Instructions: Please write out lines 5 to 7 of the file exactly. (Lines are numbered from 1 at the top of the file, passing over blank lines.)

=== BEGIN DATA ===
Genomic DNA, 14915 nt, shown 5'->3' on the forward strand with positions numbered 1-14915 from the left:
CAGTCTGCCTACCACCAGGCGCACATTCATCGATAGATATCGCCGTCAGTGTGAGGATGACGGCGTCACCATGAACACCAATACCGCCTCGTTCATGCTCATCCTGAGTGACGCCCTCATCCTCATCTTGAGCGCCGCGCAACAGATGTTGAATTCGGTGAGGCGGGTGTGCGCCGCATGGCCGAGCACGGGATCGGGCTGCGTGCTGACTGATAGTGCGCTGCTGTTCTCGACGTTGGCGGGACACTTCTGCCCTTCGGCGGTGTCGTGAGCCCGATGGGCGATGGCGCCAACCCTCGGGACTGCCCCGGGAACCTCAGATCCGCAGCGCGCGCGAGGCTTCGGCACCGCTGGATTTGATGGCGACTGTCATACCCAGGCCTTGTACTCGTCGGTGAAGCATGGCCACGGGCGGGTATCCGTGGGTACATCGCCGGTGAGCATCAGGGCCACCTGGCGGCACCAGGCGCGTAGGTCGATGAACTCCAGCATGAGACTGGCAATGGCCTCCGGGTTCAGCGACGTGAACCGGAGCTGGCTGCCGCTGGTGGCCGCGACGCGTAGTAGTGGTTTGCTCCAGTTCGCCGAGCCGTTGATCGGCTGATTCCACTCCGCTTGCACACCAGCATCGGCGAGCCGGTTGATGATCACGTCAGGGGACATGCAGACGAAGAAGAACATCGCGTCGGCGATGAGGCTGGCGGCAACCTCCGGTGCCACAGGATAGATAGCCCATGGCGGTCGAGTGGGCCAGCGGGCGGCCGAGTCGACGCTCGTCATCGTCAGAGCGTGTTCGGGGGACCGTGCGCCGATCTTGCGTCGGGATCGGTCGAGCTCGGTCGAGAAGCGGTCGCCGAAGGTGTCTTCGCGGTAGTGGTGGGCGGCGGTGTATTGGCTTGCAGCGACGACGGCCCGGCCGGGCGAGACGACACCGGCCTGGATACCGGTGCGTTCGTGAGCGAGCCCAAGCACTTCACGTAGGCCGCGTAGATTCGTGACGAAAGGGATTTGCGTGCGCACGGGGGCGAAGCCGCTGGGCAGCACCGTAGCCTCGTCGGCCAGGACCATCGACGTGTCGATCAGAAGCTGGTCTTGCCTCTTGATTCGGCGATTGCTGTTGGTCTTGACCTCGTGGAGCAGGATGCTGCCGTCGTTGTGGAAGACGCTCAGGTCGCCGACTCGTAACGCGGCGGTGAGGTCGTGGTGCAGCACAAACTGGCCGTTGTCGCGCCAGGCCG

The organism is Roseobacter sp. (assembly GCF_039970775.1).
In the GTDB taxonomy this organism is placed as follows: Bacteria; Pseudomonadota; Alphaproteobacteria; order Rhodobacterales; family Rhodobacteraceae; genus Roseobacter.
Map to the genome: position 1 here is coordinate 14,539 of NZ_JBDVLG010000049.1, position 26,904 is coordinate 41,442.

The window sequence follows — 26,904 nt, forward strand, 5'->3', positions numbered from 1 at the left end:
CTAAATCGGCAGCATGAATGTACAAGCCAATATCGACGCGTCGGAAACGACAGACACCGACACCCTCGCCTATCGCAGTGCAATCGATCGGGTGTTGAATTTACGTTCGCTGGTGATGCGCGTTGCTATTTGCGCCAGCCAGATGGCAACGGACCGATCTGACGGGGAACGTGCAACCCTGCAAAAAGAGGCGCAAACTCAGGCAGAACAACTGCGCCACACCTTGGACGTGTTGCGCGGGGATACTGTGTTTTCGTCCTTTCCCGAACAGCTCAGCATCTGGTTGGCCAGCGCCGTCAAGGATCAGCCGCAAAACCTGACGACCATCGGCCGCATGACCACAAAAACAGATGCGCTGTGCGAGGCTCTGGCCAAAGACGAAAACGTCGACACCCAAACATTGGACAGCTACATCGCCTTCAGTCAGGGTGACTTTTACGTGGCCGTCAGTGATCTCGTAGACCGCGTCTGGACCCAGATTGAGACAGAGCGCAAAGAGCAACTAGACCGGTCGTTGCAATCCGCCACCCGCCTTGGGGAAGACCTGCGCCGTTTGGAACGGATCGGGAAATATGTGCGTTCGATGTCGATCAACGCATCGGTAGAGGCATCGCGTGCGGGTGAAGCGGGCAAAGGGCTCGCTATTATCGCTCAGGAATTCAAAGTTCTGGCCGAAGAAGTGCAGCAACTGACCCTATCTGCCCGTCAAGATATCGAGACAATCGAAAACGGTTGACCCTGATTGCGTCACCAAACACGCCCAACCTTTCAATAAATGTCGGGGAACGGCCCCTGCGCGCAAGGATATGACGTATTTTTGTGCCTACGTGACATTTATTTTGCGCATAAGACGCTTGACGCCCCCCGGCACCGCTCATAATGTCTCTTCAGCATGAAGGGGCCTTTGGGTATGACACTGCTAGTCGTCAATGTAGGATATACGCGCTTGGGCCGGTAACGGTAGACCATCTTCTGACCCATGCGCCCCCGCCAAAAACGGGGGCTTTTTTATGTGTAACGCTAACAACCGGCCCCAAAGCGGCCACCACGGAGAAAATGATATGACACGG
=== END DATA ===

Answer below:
Map to the genome: position 1 here is coordinate 14,539 of NZ_JBDVLG010000049.1, position 26,904 is coordinate 41,442.

The window sequence follows — 26,904 nt, forward strand, 5'->3', positions numbered from 1 at the left end:
CTAAATCGGCAGCATGAATGTACAAGCCAATATCGACGCGTCGGAAACGACAGACACCGACACCCTCGCCTATCGCAGTGCAATCGATCGGGTGTTGAATTTACGTTCGCTGGTGATGCGCGTTGCTATTTGCGCCAGCCAGATGGCAACGGACCGATCTGACGGGGAACGTGCAACCCTGCAAAAAGAGGCGCAAACTCAGGCAGAACAACTGCGCCACACCTTGGACGTGTTGCGCGGGGATACTGTGTTTTCGTCCTTTCCCGAACAGCTCAGCATCTGGTTGGCCAGCGCCGTCAAGGATCAGCCGCAAAACCTGACGACCATCGGCCGCATGACCACAAAAACAGATGCGCTGTGCGAGGCTCTGGCCAAAGACGAAAACGTCGACACCCAAACATTGGACAGCTACATCGCCTTCAGTCAGGGTGACTTTTACGTGGCCGTCAGTGATCTCGTAGACCGCGTCTGGACCCAGATTGAGACAGAGCGCAAAGAGCAACTAGACCGGTCGTTGCAATCCGCCACCCGCCTTGGGGAAGACCTGCGCCGTTTGGAACGGATCGGGAAATATGTGCGTTCGATGTCGATCAACGCATCGGTAGAGGCATCGCGTGCGGGTGAAGCGGGCAAAGGGCTCGCTATTATCGCTCAGGAATTCAAAGTTCTGGCCGAAGAAGTGCAGCAACTGACCCTATCTGCCCGTCAAGATATCGAGACAATCGAAAACGGTTGACCCTGATTGCGTCACCAAACACGCCCAACCTTTCAATAAATGTCGGGGAACGGCCCCTGCGCGCAAGGATATGACGTATTTTTGTGCCTACGTGACATTTATTTTGCGCATAAGACGCTTGACGCCCCCCGGCACCGCTCATAATGTCTCTTCAGCATGAAGGGGCCTTTGGGTATGACACTGCTAGTCGTCAATGTAGGATATACGCGCTTGGGCCGGTAACGGTAGACCATCTTCTGACCCATGCGCCCCCGCCAAAAACGGGGGCTTTTTTATGTGTAACGCTAACAACCGGCCCCAAAGCGGCCACCACGGAGAAAATGATATGACACGG